One way of understanding community art – using that term very loosely – is through its relationship with power. Any form of artistic work that, in one way or another, hopes to bring about change cannot avoid responding to existing structures of power and the institutions that organise them socially. Government and policy; state agencies; public cultural institutions; funding bodies; education and social services departments; the criminal justice system – there is a very long list of societal institutions with which artists working for change at community level engage.
That engagement takes an equally wide range of forms. It may involve applying for funds to finance the work they want to do. It may involve gaining access to a cultural powerhouse such as a gallery or theatre. It may involve negotiating with schools, prisons or hospitals to find common ground on which a project might happen. Compromise is inevitable and an artist’s best safeguard in these relationships is to be clear about what they are – and what they are not, prepared to accept.
What kind of relationship is possible – and what kind is wanted – varies according to the artists involved and the socio-political context in which they are working. In Alexandria (Egypt) one organisation I met has had to create space between powerful and opposed ideologies. Getting to the point where the police who once shut them down is asking to exhibit work on their premises is remarkable – and full of new risks and tensions. The ‘urban art actions’ of the Contemporary Art Center in Skopje (Macedonia) is often in direct confrontation with political projects. The installation last year of three shark fins in the Vardar river – where the city authorities have been expensively re-fronting the city as Hellenistic pastiche – was typical of the fine line they have been treading. It may be only the numbers of people who see and enjoy their short-lived projects that has protected their space of operation to date.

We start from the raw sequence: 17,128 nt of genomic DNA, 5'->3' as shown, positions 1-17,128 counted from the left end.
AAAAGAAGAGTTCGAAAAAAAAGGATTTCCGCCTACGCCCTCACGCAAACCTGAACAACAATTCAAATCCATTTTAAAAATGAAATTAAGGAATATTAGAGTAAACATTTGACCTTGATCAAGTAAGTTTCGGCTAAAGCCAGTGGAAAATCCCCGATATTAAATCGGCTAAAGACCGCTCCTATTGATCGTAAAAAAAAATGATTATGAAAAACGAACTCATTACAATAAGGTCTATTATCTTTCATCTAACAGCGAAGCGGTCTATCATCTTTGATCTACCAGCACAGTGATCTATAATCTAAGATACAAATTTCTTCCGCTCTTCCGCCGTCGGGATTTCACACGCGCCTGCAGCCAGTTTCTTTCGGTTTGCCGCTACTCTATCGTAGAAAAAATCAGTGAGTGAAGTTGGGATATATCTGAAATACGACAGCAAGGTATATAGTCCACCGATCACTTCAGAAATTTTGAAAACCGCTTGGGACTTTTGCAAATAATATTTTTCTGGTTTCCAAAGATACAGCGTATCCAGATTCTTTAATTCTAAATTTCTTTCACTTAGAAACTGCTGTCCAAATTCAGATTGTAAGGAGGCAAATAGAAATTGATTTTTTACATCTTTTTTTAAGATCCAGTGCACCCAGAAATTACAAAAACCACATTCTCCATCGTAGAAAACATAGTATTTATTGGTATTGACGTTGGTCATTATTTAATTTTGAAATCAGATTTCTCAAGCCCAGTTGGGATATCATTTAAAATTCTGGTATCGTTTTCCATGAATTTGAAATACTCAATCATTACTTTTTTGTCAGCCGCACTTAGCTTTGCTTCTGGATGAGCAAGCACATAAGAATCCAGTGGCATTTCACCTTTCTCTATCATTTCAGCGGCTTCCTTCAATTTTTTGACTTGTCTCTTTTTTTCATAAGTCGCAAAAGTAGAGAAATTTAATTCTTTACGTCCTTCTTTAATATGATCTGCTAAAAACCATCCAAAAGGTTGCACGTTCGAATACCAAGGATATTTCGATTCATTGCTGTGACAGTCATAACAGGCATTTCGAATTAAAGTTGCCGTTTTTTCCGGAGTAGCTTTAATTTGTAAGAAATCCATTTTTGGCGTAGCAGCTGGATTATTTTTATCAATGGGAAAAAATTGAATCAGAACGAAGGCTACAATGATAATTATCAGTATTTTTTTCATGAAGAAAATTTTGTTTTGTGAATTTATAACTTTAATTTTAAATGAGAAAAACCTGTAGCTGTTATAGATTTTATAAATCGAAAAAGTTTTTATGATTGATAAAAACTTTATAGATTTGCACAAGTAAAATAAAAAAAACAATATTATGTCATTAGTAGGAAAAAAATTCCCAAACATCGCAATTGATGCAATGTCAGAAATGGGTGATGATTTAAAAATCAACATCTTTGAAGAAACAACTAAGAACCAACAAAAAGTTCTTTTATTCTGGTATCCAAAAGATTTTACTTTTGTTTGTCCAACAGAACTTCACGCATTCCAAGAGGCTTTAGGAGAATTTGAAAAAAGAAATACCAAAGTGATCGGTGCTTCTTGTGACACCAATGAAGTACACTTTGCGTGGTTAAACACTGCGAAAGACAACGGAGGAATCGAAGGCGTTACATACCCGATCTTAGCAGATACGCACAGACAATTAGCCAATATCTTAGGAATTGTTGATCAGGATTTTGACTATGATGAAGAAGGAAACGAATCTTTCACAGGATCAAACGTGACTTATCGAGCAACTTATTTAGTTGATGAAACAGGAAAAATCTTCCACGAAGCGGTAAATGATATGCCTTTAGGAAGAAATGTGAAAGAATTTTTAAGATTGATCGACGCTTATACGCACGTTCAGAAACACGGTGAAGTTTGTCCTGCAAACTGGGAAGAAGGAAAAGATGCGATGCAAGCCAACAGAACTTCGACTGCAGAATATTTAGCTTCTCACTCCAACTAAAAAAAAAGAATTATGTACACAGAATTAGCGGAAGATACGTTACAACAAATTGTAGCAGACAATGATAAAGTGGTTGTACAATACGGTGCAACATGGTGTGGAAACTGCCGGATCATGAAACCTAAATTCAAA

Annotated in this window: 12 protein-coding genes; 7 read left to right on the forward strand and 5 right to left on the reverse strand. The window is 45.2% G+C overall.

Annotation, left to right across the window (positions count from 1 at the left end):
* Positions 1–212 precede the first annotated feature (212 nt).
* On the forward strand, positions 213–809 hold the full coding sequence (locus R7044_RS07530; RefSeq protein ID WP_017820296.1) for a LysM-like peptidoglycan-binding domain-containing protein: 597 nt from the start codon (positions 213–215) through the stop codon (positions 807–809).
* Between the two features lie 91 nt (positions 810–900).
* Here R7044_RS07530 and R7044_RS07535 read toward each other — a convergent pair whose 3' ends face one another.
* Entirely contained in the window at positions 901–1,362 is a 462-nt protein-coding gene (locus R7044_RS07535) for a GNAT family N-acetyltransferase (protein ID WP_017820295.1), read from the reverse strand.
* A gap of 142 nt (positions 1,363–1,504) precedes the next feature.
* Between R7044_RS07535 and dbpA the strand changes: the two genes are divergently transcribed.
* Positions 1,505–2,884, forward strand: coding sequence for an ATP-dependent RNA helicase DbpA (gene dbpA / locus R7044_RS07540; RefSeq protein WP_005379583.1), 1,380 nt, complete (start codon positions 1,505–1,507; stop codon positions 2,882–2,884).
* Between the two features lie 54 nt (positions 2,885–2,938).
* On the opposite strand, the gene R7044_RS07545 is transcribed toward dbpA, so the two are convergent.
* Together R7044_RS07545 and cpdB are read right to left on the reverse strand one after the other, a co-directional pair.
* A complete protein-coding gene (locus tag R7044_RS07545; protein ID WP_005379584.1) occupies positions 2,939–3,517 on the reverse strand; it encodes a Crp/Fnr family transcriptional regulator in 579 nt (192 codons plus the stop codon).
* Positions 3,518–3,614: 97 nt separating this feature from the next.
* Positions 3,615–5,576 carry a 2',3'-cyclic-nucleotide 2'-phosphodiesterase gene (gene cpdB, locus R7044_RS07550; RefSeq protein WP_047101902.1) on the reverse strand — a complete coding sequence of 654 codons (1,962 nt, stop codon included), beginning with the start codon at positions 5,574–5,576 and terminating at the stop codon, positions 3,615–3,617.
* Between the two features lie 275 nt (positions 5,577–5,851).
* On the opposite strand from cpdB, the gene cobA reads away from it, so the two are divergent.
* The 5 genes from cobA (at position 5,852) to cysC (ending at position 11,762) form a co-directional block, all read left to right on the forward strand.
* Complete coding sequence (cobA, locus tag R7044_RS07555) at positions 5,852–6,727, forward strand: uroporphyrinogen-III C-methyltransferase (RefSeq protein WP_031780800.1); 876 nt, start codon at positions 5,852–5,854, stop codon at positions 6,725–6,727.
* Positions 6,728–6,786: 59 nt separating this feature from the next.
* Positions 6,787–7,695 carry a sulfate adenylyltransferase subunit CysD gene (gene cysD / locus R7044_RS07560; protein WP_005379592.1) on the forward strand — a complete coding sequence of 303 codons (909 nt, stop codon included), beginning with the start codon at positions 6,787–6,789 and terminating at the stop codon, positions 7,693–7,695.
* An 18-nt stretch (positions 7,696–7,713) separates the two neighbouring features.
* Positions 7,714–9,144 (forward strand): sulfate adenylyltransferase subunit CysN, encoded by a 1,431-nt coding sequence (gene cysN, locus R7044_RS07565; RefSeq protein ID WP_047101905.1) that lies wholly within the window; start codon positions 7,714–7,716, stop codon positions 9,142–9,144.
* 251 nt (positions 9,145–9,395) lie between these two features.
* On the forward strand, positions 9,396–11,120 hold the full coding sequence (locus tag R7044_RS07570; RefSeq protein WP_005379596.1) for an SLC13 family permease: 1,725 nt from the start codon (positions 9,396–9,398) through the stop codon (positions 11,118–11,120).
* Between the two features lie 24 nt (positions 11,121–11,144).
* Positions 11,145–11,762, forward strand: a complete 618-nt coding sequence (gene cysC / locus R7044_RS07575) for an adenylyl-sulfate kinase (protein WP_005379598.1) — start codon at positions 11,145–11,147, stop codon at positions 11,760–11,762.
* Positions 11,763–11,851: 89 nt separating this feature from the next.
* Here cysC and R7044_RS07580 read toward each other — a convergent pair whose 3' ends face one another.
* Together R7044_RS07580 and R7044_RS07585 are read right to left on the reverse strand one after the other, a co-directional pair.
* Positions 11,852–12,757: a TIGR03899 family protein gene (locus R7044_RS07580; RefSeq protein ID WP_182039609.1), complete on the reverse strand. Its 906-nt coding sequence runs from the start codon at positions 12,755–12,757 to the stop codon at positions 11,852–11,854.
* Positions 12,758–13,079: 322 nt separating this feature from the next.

Elsewhere, in less obviously tense situations, the principle obstacle faced by artists may be indifference. That is most obvious in a refusal to provide funding – easily justified in countries facing public spending cuts, though few state cultural institutions have closed. But it may also be more subtly, even unconsciously, expressed, for instance in not replying to calls and emails, not attending events, not reviewing shows and a hundred other signs that signal your work is taken to be of no value. I’ve met many groups, such as Urban Dig in Athens (Greece) or Pele in Porto (Portugal), who do good work in uncertainty and with minimal resources. Even when doors do open, they can close just as inexplicably. Winning Spain’s National Theatre Award in 2014 has not made Grupo Chèvere, from Santiago de Compostela, more financially secure in their home town.
Where negotiations are possible, the imbalance of power – say between a prison governor and an independent theatre company – demands great diplomatic skill. Geese Theatre, from Birmingham (UK), have been creating life-changing experiences within the criminal justice system for many years, carefully walking the boundary between individual and institutional interests. It can be very difficult, if you work with power, not to accept some of its thinking, even unconsciously. How can an artist work creatively in schools except by thinking about learning outputs if the whole system is geared towards such ideas? Since the 1990s, the British participatory arts sector has found receptive partners in health, education, social care and other public services. It has consequently grown in scale and reach, often doing valuable work with people in great need. It has also influenced the culture of some of those services. But it could also be argued that it has lost much of its independence and capacity for creative action. In parts, it may have become an underfunded and insecure form of ancillary service.
There is no easy or simple answer to these dilemmas. Every artist, every group, must make their own choices, in the very real context of having to pay the bills and put food on the table. Virtue signalling may make us feel better about difficult choices, but only at the cost of self-deception. Still, as I reflect on the work I’ve seen and been involved in over many years I find myself appreciating the indifference of the powerful (including those in the art world) more than I once did. There are so many reasons to want their attention but with it comes – always – more or less subtle constraints on what you can do. The freest and most creative artistic work, it seems to me, is often happening in the gaps and on the margins, in the places and among the people who are least regarded. That is not an answer, and still less a goal: but it may still turn out to be a good place to be in difficult times.
Below: a 2 minute video that gives a flavour of Urban Dig’s work in Athens, now with English text
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